Peter Paul Rubens is the most renowned artist of the Flemish Baroque movement. His rich painting style, featuring dramatic movement and intense light, was often selected by patrons across Europe, from the Medici court in Florence to the Archduke of Austria, for commissions depicting historical Christian scenes. Most of his work is kept in Europe, but the John and Mable Ringling Museum of Art in Sarasota, Florida, hosts an impressive collection of some of the most iconic Rubens pieces featuring Christian themes.
The Ringling, a state institution started in 1927 as the legacy of Mable and John Ringling, hosts five large canvases that were part of preparatory work Rubens did for a series of 20 tapestries commissioned by Spanish Princess Isabel Clara Eugenia. Together with her husband, Albert VII the Archduke of Austria, Isabel ruled the Spanish Netherlands (parts of the Netherlands kept under Spanish rule between 1556 to 1714) between 1601 and 1633 and was a prolific art patron. The couple is credited for helping to start the Flemish Baroque movement. In 1625, Isabel asked Rubens to prepare 20 tapestries later known as “The Triumph of the Eucharist.”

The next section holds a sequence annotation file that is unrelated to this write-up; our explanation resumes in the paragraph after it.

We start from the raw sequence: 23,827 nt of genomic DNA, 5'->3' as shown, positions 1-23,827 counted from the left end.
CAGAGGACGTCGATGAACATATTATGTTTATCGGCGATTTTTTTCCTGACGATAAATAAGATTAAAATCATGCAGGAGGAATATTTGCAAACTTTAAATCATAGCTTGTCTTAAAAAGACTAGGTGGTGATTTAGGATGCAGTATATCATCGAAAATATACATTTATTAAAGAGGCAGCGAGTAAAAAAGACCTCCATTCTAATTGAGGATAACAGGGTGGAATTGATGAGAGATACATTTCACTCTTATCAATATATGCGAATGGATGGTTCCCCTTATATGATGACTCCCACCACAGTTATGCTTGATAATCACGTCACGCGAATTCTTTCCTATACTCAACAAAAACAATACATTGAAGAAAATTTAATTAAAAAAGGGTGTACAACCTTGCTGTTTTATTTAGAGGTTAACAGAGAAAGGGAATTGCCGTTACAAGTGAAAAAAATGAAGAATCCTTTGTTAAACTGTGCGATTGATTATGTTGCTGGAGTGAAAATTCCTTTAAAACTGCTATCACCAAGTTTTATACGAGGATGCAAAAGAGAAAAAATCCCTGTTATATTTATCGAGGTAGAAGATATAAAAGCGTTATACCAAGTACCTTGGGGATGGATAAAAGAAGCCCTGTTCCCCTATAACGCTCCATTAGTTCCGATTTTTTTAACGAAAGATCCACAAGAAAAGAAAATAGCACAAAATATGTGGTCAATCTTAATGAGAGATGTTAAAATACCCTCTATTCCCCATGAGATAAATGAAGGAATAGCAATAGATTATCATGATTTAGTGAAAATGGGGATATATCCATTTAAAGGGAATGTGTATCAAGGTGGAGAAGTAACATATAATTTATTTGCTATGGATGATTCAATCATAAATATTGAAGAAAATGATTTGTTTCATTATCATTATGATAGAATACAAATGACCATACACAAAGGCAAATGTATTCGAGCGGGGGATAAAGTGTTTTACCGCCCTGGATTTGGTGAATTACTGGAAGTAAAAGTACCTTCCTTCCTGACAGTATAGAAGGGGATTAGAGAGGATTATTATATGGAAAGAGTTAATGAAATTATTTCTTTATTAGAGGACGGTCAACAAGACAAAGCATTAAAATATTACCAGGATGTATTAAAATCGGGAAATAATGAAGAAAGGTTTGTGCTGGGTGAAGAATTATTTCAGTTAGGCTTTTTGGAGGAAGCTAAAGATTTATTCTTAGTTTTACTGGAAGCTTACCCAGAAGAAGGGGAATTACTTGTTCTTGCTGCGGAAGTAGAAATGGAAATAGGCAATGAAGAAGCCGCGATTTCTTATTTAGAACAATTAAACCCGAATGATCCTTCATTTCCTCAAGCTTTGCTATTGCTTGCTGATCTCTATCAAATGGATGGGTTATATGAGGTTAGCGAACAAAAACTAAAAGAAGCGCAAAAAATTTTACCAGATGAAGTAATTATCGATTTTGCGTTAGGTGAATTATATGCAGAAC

The series was commissioned to adorn a convent in Madrid belonging to the Franciscan Order of the Poor Clares, who have a particular devotion to the Eucharist. Rubens was asked to represent biblical tales related to Eucharist, figures of saints who defended the Blessed Sacrament, and scenes of adoration of the Eucharist.
In order to prepare the tapestries, Rubens did some preparatory paintings, using his iconic dramatic movement and intense colors. A total of 20 scenes were created by the Flemish master, seven of which were preserved to this day. Two of them are held at the Louvre in Paris, France, and the remaining five are on display in the very first room of the Ringling’s grand gallery.
View the slideshow for a preview of the Ringling’s masterpieces: